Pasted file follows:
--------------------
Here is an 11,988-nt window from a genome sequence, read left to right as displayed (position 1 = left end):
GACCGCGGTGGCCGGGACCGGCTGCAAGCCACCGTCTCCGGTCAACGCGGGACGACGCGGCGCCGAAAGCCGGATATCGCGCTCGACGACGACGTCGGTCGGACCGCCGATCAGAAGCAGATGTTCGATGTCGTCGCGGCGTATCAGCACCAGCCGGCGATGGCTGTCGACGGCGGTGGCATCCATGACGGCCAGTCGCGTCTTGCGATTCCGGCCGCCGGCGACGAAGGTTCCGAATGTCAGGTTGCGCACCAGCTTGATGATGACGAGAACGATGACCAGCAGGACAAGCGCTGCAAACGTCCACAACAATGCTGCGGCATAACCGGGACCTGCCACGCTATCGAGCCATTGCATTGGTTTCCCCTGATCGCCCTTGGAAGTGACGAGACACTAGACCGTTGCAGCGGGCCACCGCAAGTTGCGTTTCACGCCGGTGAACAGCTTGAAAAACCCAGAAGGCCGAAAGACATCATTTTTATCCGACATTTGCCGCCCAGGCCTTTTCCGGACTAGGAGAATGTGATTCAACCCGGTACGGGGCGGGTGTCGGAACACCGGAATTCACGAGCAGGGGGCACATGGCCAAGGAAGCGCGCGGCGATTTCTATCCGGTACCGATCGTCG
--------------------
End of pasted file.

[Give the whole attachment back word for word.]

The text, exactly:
Here is an 11,988-nt window from a genome sequence, read left to right as displayed (position 1 = left end):
GACCGCGGTGGCCGGGACCGGCTGCAAGCCACCGTCTCCGGTCAACGCGGGACGACGCGGCGCCGAAAGCCGGATATCGCGCTCGACGACGACGTCGGTCGGACCGCCGATCAGAAGCAGATGTTCGATGTCGTCGCGGCGTATCAGCACCAGCCGGCGATGGCTGTCGACGGCGGTGGCATCCATGACGGCCAGTCGCGTCTTGCGATTCCGGCCGCCGGCGACGAAGGTTCCGAATGTCAGGTTGCGCACCAGCTTGATGATGACGAGAACGATGACCAGCAGGACAAGCGCTGCAAACGTCCACAACAATGCTGCGGCATAACCGGGACCTGCCACGCTATCGAGCCATTGCATTGGTTTCCCCTGATCGCCCTTGGAAGTGACGAGACACTAGACCGTTGCAGCGGGCCACCGCAAGTTGCGTTTCACGCCGGTGAACAGCTTGAAAAACCCAGAAGGCCGAAAGACATCATTTTTATCCGACATTTGCCGCCCAGGCCTTTTCCGGACTAGGAGAATGTGATTCAACCCGGTACGGGGCGGGTGTCGGAACACCGGAATTCACGAGCAGGGGGCACATGGCCAAGGAAGCGCGCGGCGATTTCTATCCGGTACCGATCGTCG